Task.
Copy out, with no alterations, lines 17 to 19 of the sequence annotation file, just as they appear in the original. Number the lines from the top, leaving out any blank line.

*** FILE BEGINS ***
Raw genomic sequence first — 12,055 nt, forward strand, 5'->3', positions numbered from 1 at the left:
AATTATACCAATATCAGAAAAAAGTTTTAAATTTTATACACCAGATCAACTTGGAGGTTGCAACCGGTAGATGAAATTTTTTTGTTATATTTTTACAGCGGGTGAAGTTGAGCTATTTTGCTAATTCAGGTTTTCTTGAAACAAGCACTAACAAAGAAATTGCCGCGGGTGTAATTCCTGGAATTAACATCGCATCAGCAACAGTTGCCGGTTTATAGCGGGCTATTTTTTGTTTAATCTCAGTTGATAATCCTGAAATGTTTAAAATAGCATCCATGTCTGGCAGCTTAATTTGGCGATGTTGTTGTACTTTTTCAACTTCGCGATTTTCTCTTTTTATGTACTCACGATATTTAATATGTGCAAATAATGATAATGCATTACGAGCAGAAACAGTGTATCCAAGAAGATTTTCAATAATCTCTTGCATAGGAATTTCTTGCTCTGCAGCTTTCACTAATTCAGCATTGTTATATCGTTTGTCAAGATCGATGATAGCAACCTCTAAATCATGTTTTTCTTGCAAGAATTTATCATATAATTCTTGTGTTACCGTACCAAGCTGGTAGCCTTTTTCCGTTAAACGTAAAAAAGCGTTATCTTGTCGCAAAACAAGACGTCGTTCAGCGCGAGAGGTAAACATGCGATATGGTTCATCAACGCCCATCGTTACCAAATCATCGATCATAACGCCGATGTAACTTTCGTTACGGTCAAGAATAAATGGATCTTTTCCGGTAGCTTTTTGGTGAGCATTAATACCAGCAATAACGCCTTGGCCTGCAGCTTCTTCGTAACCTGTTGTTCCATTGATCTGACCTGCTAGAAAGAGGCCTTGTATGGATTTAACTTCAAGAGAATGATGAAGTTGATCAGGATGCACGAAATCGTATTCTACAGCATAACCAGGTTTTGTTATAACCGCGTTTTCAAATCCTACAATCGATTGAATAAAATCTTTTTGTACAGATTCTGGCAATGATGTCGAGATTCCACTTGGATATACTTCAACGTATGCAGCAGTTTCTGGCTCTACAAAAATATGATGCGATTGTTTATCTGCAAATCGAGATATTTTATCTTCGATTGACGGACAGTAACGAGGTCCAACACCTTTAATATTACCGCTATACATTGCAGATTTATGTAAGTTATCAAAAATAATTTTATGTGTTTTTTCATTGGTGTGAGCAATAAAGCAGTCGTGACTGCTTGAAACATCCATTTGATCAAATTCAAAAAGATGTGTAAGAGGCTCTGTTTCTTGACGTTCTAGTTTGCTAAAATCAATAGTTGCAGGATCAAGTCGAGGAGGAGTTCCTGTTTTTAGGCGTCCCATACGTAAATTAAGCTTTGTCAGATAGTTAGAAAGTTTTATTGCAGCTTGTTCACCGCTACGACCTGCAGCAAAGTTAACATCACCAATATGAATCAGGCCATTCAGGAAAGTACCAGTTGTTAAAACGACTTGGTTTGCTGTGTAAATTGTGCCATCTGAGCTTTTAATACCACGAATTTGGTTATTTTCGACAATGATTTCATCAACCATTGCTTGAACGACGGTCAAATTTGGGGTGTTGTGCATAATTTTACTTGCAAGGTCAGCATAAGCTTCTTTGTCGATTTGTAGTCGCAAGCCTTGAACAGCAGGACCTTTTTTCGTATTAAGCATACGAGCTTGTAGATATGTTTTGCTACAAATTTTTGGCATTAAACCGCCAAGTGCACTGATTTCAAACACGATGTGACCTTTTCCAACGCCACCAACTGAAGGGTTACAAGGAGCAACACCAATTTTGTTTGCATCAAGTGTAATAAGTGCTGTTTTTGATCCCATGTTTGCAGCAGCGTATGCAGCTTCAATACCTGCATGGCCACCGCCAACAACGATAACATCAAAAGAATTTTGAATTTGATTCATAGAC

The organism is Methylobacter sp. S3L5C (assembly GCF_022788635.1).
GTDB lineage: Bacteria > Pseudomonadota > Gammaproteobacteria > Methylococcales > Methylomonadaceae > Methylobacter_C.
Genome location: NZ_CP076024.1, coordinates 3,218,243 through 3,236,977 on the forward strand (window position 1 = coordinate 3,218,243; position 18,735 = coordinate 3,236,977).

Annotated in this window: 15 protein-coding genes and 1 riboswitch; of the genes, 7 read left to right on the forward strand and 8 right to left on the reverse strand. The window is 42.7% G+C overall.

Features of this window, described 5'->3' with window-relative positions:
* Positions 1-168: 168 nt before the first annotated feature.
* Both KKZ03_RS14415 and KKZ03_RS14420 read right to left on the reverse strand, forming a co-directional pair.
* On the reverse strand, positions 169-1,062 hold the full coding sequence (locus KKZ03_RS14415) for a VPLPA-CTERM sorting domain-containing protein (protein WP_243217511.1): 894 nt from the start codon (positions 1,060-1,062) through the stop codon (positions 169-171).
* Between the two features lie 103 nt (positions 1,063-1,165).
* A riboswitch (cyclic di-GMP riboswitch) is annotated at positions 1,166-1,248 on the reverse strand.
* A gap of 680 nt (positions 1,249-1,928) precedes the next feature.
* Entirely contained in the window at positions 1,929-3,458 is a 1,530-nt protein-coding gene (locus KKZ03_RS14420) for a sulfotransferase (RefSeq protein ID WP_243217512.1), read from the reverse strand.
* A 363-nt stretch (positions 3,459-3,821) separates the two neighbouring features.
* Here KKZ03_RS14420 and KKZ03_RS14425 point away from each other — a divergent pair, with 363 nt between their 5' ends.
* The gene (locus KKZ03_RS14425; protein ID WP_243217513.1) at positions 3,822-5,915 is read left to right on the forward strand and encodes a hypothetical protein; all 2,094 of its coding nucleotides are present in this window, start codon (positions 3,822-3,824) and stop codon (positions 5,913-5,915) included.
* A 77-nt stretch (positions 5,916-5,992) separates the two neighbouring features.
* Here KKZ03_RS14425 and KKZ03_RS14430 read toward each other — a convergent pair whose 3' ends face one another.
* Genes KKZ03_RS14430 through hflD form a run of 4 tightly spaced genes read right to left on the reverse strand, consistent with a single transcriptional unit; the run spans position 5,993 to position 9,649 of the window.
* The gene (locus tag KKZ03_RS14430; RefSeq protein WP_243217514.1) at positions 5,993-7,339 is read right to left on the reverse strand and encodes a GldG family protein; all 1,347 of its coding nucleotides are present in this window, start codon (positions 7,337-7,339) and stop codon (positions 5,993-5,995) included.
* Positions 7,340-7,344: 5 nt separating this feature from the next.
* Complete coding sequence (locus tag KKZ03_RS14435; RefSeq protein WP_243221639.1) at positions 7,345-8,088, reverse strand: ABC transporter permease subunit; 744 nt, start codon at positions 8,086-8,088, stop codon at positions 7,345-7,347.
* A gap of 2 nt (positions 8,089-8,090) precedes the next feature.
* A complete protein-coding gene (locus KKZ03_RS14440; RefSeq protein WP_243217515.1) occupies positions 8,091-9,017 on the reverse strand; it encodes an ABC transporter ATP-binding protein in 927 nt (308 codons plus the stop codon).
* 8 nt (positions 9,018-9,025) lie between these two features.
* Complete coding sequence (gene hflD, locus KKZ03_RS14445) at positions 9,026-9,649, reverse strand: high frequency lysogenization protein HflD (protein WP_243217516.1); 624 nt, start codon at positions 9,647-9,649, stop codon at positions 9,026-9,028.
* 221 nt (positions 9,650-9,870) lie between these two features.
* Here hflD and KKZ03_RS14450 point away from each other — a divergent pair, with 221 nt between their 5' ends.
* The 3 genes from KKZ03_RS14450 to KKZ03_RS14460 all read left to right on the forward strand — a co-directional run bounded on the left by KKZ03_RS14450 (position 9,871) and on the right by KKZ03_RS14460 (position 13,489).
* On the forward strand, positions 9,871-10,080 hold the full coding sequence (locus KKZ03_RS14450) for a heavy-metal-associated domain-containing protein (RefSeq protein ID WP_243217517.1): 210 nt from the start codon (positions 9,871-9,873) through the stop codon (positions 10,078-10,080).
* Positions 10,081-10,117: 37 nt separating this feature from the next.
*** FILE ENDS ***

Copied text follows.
* The gene (locus KKZ03_RS14425; protein ID WP_243217513.1) at positions 3,822-5,915 is read left to right on the forward strand and encodes a hypothetical protein; all 2,094 of its coding nucleotides are present in this window, start codon (positions 3,822-3,824) and stop codon (positions 5,913-5,915) included.
* A 77-nt stretch (positions 5,916-5,992) separates the two neighbouring features.
* Here KKZ03_RS14425 and KKZ03_RS14430 read toward each other — a convergent pair whose 3' ends face one another.